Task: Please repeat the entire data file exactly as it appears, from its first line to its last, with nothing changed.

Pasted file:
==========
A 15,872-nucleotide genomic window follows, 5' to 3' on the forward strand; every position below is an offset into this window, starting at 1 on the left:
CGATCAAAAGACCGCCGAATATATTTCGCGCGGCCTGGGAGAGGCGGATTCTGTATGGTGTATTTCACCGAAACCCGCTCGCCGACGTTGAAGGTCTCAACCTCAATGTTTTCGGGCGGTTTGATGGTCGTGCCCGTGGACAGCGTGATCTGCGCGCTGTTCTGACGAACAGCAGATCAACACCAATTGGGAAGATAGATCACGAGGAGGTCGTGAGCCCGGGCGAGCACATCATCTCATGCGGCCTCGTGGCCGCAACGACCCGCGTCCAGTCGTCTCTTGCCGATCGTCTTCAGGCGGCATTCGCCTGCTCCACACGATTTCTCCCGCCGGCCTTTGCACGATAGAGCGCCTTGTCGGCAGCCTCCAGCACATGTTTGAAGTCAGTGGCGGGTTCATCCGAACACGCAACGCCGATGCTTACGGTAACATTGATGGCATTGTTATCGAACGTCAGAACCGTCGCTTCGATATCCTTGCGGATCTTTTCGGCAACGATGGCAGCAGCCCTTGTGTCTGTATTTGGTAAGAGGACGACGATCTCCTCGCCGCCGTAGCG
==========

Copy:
A 15,872-nucleotide genomic window follows, 5' to 3' on the forward strand; every position below is an offset into this window, starting at 1 on the left:
CGATCAAAAGACCGCCGAATATATTTCGCGCGGCCTGGGAGAGGCGGATTCTGTATGGTGTATTTCACCGAAACCCGCTCGCCGACGTTGAAGGTCTCAACCTCAATGTTTTCGGGCGGTTTGATGGTCGTGCCCGTGGACAGCGTGATCTGCGCGCTGTTCTGACGAACAGCAGATCAACACCAATTGGGAAGATAGATCACGAGGAGGTCGTGAGCCCGGGCGAGCACATCATCTCATGCGGCCTCGTGGCCGCAACGACCCGCGTCCAGTCGTCTCTTGCCGATCGTCTTCAGGCGGCATTCGCCTGCTCCACACGATTTCTCCCGCCGGCCTTTGCACGATAGAGCGCCTTGTCGGCAGCCTCCAGCACATGTTTGAAGTCAGTGGCGGGTTCATCCGAACACGCAACGCCGATGCTTACGGTAACATTGATGGCATTGTTATCGAACGTCAGAACCGTCGCTTCGATATCCTTGCGGATCTTTTCGGCAACGATGGCAGCAGCCCTTGTGTCTGTATTTGGTAAGAGGACGACGATCTCCTCGCCGCCGTAGCG